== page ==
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A Path of Progress: When Teachers Collaborate, Students Succeed

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The adoption of the Common Core State Standards by a majority of states marked a historic increase in learning expectations for students and a shift in the way we measure their progress. Unfortunately, despite the exceptional work states have done to build on and support higher academic standards, stories of successful implementation have often been drowned out by attempts to politicize public education.

A recent report from the Council of the Chief State School Officers (CCSSO), A Path of Progress, shines light on positive stories of states across the country that are working diligently alongside teachers to implement the standards.

More than 50 state and local education agencies around the nation contributed to the report by participating in interviews focused on implementation of the standards. The report emphasizes that implementing academic standards takes time and is complicated by the fact that too often, high-quality curricular resources have not been available to teachers. Instead, many schools and districts have developed their own materials aligned to the standards, which requires collaboration between districts and states and the need to transform teacher professional learning.

Despite these challenges of implementation, many states and school districts have diligently sought out success for their teachers and students. For example, as the Pearl City/Waipahu school district in Hawaii began the transition to higher standards, administrators noticed that students were struggling with algebra. They created a Math Core Group, consisting of math teachers from the district, to make sure kids were fully understanding concepts and succeeding in algebra.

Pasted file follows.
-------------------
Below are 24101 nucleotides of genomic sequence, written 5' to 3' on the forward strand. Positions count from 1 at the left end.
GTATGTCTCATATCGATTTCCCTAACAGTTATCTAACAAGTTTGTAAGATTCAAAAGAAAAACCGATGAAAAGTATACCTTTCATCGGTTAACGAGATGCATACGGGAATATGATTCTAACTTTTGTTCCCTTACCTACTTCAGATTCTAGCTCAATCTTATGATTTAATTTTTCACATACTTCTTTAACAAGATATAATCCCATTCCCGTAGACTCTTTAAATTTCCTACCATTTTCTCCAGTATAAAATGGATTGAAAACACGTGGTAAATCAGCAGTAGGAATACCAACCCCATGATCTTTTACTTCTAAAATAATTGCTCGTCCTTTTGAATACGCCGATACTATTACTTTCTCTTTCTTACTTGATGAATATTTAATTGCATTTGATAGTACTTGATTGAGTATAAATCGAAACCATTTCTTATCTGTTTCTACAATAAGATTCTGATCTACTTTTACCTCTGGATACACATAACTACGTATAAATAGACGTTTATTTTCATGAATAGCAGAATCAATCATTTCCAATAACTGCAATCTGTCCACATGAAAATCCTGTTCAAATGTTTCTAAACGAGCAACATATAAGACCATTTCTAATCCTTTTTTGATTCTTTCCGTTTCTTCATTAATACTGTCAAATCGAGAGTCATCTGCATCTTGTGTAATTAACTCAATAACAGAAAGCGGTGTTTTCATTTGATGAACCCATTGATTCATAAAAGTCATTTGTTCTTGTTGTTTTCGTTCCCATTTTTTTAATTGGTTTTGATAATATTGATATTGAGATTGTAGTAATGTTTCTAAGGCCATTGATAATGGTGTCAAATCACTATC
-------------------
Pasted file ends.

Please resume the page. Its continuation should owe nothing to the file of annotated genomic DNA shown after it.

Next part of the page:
So far, the results have been impressive. Since starting an algebra-preparedness track developed by the Math Core Group, the number of students prepared to take 8th grade and high school algebra classes has quadrupled, and there have been promising gains in success rates. “Students are doing well and it validates the work we’re doing together as a team, working our way up to put the standards in place,” said Alison Ota, a mathematics resource teacher in the Pearl City/Waipahu district.

In North Dakota, early professional development was a key component of successful implementation. The state’s Department of Public Instruction immediately began working with stakeholders to provide training and support to teachers. Last year, in a project sponsored by CCSSO, teachers in North Dakota joined with teachers in South Dakota, Montana, and Iowa to collaborate and share Common Core math resources.

This renewed focus on collaboration helped North Dakota develop effective, ongoing professional development for educators to support them in improving their instructional strategies. More importantly, it opened new doors for students to excel. “Teachers believe the research of what the best practice is for math and they are seeing the benefits in their students’ work,” said Beth Slette, Assistant Superintendent for Elementary Education.

For states across the country, engaging teachers early and throughout the process of implementing high standards has been a key to success. The stories chronicled in A Path of Progress reflect the importance of ensuring that teachers have access to collaborative professional learning, paired with high-quality tools and resources, to help students reach their full potential under the Common Core.

Read about more positive work happening in states like Hawaii and North Dakota here.